4. 4.
    Noyes N, Liu HC, Sultan K, Schattman G, Rosenwaks Z. Endometrial Thickness appears to be a significant factor in embryo implantation in in-vitro fertilization. Hum Reprod 1995;10(4):919–22PubMedGoogle Scholar
  5. 5.
    Oehninger S, Mayer J, Muasher S. Impact of different clinical variables on pregnancy outcome following embryo cryopreservation. Mol Cell Endocrinol 2000;169(1–2):73–7PubMedCrossRefGoogle Scholar
  6. 6.
    Queenan JT Jr, Veeck LL, Seltman HJ, Muasher SJ. Transfer of cryopreserved-thawed pre-embryos in a natural cycle or a programmed cycle with exogenous hormonal replacement yields similar pregnancy results. Fertil Steril 1994;62(3):545–50PubMedGoogle Scholar
  7. 7.
    Sathanandan M, Macnamee MC, Rainsbury P, Wick K, Brinsden P, Edwards RG. Replacement of frozen-thawed embryos in artificial and natural cycles: A prospective semi-randomized study. Hum Reprod 1991;6(5):685–7PubMedGoogle Scholar
  8. 8.
    al-Shawaf T, Yang D, al-Magid Y, Seaton A, Iketubosin F, Craft I. Ultrasonic monitoring during replacement of frozen/thawed embryos in natural and hormone replacement cycles. Hum Reprod 1993;8(12):2068–74PubMedGoogle Scholar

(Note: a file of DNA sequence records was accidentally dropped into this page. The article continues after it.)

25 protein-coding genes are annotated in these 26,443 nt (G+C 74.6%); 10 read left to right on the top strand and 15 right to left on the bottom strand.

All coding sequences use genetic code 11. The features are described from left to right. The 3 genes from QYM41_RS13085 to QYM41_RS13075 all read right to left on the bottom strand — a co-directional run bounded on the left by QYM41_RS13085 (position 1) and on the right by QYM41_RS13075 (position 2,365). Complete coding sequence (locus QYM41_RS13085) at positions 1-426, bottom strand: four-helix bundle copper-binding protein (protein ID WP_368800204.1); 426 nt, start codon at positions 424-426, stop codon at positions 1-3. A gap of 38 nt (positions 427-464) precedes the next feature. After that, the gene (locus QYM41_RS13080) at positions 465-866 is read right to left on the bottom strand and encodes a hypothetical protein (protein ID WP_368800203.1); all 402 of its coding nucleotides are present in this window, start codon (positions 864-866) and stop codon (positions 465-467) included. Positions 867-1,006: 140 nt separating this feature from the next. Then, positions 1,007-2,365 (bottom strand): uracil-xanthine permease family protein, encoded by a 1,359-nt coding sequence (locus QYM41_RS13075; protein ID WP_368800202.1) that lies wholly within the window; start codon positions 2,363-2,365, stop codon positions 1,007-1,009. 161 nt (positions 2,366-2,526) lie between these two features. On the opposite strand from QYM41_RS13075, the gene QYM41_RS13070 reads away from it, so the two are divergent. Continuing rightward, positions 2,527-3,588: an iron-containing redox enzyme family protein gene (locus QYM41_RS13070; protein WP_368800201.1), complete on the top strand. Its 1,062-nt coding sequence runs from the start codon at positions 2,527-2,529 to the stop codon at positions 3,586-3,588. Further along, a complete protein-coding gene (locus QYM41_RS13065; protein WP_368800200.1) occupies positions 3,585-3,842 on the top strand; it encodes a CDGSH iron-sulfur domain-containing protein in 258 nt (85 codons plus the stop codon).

9. 9.
    Tanos V, Friedler S, Zajicek G, Neiger M, Lewin A, Schenker JG. The impact of endometrial preparation on implantation following cryopreserved-thawed-embryo transfer. Gynecol Obstet Invest 1996;41(4):227–31PubMedCrossRefGoogle Scholar
  10. 10.
    Loh SK, Leong NK. Factors affecting sussecc in an embryo cryopreservation programme. Ann Acad Med, Singapore 1999;28(2):260–5Google Scholar
  11. 11.
    Sathanandan M, Macnamee MC, Rainsbury P, Wick K, Brinsden P, Edwards RG. Replacement of frozen-thawed embryos in artificial and natural cycles: a prospective semi-randomized study. Hum Reprod 1991;6(5):685–7PubMedGoogle Scholar
  12. 12.
    Adams SM, Terry V, Hosie MJ, Gayer N, Murphy CR. Endometrial response to IVF hormonal manipulation: Comparative analysis of menopausal, down regulated and natural cycles. Reprod Biol Endocrinol 2004;2:21PubMedCrossRefGoogle Scholar